Survivor of Hawaii shark attack recounts tale from hospital bed

HONOLULU All the way back to shore after an eight-foot
tiger shark chomped into his left leg, Harvey Miller thought he
might die.

"I just remember saying, 'Oh God, not like this, no way,' ''
Miller said Friday, a day after the gray animal attacked him off
Oahu's Bellows Beach.

The animal came after the a 36-year-old attorney from Toledo,
Ohio, in clear blue waters in an area not known for shark attacks.
The last such incident in that area dates back almost 50 years, the
state's Shark Task Force said.

The father of four was snorkeling and looking for turtles about
150 yards from shore when he noticed that fish near him looked

Then he saw a large shark's flat snout and felt the animal spin
him around.

Speaking to reporters at The Queen's Medical Center in Honolulu,
where he was taken after the attack, Miller said he punched the
shark twice right below its dorsal fin, scaring it away.

Then Miller started screaming and yelling for help and headed
for shore.

A day later, he was sitting in a hospital wheelchair, tired and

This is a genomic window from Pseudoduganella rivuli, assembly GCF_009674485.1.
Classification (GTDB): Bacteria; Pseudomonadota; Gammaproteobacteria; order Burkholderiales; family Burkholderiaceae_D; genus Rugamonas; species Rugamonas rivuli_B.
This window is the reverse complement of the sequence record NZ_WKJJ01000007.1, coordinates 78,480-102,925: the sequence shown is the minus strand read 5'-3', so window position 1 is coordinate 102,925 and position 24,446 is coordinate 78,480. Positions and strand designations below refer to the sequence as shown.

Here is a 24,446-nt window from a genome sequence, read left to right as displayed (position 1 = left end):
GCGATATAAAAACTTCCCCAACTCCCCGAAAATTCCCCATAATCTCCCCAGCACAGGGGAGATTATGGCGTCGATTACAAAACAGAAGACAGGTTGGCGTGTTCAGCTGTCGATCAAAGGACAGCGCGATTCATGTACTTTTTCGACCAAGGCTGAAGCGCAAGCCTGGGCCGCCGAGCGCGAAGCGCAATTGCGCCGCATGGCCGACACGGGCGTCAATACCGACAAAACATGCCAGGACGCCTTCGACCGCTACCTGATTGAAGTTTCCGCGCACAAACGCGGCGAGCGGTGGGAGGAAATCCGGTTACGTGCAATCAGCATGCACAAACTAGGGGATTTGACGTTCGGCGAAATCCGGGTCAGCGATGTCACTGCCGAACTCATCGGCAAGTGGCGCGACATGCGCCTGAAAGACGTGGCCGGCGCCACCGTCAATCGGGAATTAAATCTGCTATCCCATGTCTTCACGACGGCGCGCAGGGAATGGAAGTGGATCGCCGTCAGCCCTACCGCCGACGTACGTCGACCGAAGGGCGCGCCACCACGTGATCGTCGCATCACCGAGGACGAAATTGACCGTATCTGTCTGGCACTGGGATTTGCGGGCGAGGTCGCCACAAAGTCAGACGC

nauseous from the pain medicine but grateful for his doctor's
estimate that he should be walking in a few months and hopefully
playing basketball with his teenage son in a half-year to a year.

"I'm happy one, to be alive and two that I don't anticipate
losing the leg,'' he said.

Miller said a stranger helped save him by wading into the ocean
to answer his cries for help.

"He's my hero. I would not have made it out of the water
without his assistance. I owe my life to that man,'' Miller said.

Dr. Patrick Murray said the shark came down on Miller's leg and
knee with "tremendous'' force.

"It went right to the bone, into the bone, broke some of the
bone, and into the knee joint and then removed a fairly large
portion of his leg up by the knee,'' Murray said.

Miller has two wounds on the side and back of his left knee, one
three to four inches and the other about a foot long.

Murray spent two hours operating on Miller's leg on Thursday.
But said the Ohio man would need additional surgery to repair nerve

Randy Honebrink, Shark Task Force spokesman, said the shark was
likely looking for food when it came upon Miller. Two partially
eaten dead turtles later washed ashore in the same area, showing
signs of shark bites, he said.

"The only way a shark can tell if something is a potential food
source is by biting it,'' Honebrink said.

He said the attack was the first known shark incident in a
coastal stretch from Makapuu to Kaneohe Bay since 1958. Earlier
reports said the attack was the first at Bellows Beach in at least
16 years.

Miller said his 11-day vacation in Hawaii with his wife Lisa and
his in-laws turned about "180 degrees'' from what he had planned.
But he said he still loves the ocean.

"It's their environment. We're visitors to it,'' he said. "All
we can do is try not to look like food.''